Humans Care Less About Absolute Reward And More About Beating Other People

From a Newsweek article on winning:

An economist at the University of Bonn has shown that test subjects who receive a given reward for a task enjoy it significantly more if other subjects fail or do worse—a finding that upends traditional economic theories that absolute reward is a person’s central motivation.

Alas, they didn’t give the full citation.

From the journal Science, an fMRI study on the effects of absolute and relative rewards:

Despite the importance of distinguishing the roles of absolute and relative income levels for subjective well-being, and thus for human decision-making, the underlying neurobiological basis of social comparison is not well understood…Similarly, context dependency of ventral striatal responses in humans has been demonstrated with fMRI…Our study introduces two critical new aspects of relative reward processing in the ventral striatum. First, it shows that social context is an important factor for reward processing. Second, in contrast to previous studies, the differences in reward activation cannot be explained by a mismatch between expected and received reward.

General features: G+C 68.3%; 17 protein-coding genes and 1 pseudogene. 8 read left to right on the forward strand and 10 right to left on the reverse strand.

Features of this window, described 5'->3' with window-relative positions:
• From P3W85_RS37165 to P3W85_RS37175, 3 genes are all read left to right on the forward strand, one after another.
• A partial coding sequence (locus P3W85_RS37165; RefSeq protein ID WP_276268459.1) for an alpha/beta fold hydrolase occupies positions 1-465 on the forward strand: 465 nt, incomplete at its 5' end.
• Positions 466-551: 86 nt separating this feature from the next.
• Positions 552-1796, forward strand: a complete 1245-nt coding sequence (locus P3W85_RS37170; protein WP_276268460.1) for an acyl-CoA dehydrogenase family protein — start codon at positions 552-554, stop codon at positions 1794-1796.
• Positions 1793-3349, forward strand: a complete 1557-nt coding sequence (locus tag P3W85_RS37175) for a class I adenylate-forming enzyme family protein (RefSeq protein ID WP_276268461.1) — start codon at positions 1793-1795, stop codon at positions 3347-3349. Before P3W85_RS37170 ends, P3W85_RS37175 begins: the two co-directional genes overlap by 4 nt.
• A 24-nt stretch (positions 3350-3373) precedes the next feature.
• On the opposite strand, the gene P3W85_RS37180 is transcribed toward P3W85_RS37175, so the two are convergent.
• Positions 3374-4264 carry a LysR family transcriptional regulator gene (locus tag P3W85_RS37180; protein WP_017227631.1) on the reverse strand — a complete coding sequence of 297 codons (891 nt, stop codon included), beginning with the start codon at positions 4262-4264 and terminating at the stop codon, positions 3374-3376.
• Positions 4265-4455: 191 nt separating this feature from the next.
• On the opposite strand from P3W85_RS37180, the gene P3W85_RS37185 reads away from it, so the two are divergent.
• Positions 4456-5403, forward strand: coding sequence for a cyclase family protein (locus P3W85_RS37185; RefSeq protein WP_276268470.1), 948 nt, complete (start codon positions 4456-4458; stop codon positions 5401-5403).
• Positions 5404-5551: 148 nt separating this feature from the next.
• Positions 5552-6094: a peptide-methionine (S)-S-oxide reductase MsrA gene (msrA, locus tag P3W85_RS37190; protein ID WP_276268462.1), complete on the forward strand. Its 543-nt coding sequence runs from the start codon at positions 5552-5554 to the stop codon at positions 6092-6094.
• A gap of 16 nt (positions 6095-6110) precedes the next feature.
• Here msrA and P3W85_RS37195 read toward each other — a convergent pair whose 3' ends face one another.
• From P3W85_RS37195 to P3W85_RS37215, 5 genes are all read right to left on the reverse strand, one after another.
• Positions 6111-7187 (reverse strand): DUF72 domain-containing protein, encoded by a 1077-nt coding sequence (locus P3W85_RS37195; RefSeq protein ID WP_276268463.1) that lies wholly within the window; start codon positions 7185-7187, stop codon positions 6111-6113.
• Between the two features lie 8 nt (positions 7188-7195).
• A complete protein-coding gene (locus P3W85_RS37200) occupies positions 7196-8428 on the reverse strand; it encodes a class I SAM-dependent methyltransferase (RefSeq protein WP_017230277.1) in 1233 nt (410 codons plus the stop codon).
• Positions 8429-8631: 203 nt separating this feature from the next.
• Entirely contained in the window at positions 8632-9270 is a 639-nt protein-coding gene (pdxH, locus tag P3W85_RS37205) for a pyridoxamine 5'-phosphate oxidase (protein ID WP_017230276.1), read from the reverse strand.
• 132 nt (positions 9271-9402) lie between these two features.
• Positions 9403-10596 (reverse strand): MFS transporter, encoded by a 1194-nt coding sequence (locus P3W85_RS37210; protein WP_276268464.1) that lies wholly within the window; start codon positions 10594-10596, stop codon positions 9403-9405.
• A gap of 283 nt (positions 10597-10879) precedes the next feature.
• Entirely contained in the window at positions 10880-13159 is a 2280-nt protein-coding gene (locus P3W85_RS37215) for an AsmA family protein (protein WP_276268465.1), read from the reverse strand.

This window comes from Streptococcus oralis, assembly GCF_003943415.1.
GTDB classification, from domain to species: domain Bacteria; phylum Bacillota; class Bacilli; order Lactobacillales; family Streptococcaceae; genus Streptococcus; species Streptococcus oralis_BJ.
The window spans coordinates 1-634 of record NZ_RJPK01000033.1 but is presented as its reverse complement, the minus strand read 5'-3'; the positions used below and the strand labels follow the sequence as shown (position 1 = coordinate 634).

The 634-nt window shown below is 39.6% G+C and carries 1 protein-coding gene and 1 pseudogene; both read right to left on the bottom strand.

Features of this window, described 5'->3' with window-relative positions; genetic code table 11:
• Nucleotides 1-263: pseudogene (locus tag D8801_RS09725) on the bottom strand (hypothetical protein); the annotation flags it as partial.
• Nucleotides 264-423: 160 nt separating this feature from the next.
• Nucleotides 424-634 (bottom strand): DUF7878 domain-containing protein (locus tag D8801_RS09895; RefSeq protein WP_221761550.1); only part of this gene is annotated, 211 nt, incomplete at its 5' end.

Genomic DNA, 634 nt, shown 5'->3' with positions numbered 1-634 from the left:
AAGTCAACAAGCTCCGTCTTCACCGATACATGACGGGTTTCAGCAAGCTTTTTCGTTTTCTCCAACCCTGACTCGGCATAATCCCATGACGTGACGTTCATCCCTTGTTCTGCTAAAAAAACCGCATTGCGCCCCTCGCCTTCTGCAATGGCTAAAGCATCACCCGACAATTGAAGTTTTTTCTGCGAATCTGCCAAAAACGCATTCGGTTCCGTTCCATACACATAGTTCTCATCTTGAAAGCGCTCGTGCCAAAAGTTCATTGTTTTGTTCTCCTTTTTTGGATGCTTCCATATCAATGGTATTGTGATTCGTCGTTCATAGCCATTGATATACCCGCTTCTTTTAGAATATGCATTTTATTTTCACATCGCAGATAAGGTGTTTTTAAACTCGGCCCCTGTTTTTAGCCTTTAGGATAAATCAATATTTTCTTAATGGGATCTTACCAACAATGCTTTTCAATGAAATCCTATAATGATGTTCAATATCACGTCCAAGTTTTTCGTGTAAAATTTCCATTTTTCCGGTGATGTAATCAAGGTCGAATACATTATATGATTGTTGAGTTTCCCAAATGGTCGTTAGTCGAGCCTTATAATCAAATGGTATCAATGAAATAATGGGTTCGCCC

Another on social signaling:

Students in the award treatment were offered a congratulatory card from the organisation honouring the best performance. The award was purely symbolic in order to ensure that any behavioural effect is driven by non-material benefits. Our results show that students in the award treatment outperform students in the control treatment by about 12 per cent on average.

The unexpected implication of this research, which is growing, is that there is no risk premium. Ignore at your peril.

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